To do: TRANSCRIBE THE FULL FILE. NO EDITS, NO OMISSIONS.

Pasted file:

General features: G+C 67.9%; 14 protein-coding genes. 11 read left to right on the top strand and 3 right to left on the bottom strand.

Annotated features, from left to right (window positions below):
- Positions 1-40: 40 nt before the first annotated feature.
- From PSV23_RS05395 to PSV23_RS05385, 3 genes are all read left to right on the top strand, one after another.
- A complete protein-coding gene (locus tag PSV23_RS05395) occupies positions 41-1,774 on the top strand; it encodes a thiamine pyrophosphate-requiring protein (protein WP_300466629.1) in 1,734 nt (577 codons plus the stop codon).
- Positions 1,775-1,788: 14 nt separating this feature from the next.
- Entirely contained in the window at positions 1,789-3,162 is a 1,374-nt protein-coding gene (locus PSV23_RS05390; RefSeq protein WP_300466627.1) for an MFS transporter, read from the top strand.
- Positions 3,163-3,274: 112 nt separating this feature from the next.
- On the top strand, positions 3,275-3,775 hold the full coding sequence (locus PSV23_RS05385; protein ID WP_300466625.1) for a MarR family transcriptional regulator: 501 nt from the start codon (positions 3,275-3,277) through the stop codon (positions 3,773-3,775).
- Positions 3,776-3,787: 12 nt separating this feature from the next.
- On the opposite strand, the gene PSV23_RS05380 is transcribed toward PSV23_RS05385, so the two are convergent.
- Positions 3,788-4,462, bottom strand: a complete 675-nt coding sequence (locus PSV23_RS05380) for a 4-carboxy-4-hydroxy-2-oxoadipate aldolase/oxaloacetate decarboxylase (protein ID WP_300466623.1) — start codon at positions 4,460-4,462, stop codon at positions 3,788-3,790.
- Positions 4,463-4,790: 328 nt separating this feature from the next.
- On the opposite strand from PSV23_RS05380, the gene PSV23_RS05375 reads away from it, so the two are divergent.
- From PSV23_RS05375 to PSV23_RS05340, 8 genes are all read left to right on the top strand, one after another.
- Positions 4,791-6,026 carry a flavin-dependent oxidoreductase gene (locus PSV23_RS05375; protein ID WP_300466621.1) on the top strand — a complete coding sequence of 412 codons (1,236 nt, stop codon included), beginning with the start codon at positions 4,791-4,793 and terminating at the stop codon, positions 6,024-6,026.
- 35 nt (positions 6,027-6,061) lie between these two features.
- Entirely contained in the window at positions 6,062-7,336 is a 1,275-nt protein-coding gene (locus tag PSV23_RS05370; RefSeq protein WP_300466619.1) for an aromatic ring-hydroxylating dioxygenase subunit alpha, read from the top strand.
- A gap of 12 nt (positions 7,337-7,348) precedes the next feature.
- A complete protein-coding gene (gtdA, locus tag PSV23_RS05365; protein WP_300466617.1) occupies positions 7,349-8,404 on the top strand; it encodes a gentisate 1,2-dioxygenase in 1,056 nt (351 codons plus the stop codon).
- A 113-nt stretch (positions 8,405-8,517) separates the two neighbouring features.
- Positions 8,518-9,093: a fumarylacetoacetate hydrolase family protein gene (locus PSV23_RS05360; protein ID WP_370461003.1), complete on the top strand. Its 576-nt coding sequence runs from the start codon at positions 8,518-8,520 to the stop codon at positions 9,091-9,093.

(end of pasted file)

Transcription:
General features: G+C 67.9%; 14 protein-coding genes. 11 read left to right on the top strand and 3 right to left on the bottom strand.

Annotated features, from left to right (window positions below):
- Positions 1-40: 40 nt before the first annotated feature.
- From PSV23_RS05395 to PSV23_RS05385, 3 genes are all read left to right on the top strand, one after another.
- A complete protein-coding gene (locus tag PSV23_RS05395) occupies positions 41-1,774 on the top strand; it encodes a thiamine pyrophosphate-requiring protein (protein WP_300466629.1) in 1,734 nt (577 codons plus the stop codon).
- Positions 1,775-1,788: 14 nt separating this feature from the next.
- Entirely contained in the window at positions 1,789-3,162 is a 1,374-nt protein-coding gene (locus PSV23_RS05390; RefSeq protein WP_300466627.1) for an MFS transporter, read from the top strand.
- Positions 3,163-3,274: 112 nt separating this feature from the next.
- On the top strand, positions 3,275-3,775 hold the full coding sequence (locus PSV23_RS05385; protein ID WP_300466625.1) for a MarR family transcriptional regulator: 501 nt from the start codon (positions 3,275-3,277) through the stop codon (positions 3,773-3,775).
- Positions 3,776-3,787: 12 nt separating this feature from the next.
- On the opposite strand, the gene PSV23_RS05380 is transcribed toward PSV23_RS05385, so the two are convergent.
- Positions 3,788-4,462, bottom strand: a complete 675-nt coding sequence (locus PSV23_RS05380) for a 4-carboxy-4-hydroxy-2-oxoadipate aldolase/oxaloacetate decarboxylase (protein ID WP_300466623.1) — start codon at positions 4,460-4,462, stop codon at positions 3,788-3,790.
- Positions 4,463-4,790: 328 nt separating this feature from the next.
- On the opposite strand from PSV23_RS05380, the gene PSV23_RS05375 reads away from it, so the two are divergent.
- From PSV23_RS05375 to PSV23_RS05340, 8 genes are all read left to right on the top strand, one after another.
- Positions 4,791-6,026 carry a flavin-dependent oxidoreductase gene (locus PSV23_RS05375; protein ID WP_300466621.1) on the top strand — a complete coding sequence of 412 codons (1,236 nt, stop codon included), beginning with the start codon at positions 4,791-4,793 and terminating at the stop codon, positions 6,024-6,026.
- 35 nt (positions 6,027-6,061) lie between these two features.
- Entirely contained in the window at positions 6,062-7,336 is a 1,275-nt protein-coding gene (locus tag PSV23_RS05370; RefSeq protein WP_300466619.1) for an aromatic ring-hydroxylating dioxygenase subunit alpha, read from the top strand.
- A gap of 12 nt (positions 7,337-7,348) precedes the next feature.
- A complete protein-coding gene (gtdA, locus tag PSV23_RS05365; protein WP_300466617.1) occupies positions 7,349-8,404 on the top strand; it encodes a gentisate 1,2-dioxygenase in 1,056 nt (351 codons plus the stop codon).
- A 113-nt stretch (positions 8,405-8,517) separates the two neighbouring features.
- Positions 8,518-9,093: a fumarylacetoacetate hydrolase family protein gene (locus PSV23_RS05360; protein ID WP_370461003.1), complete on the top strand. Its 576-nt coding sequence runs from the start codon at positions 8,518-8,520 to the stop codon at positions 9,091-9,093.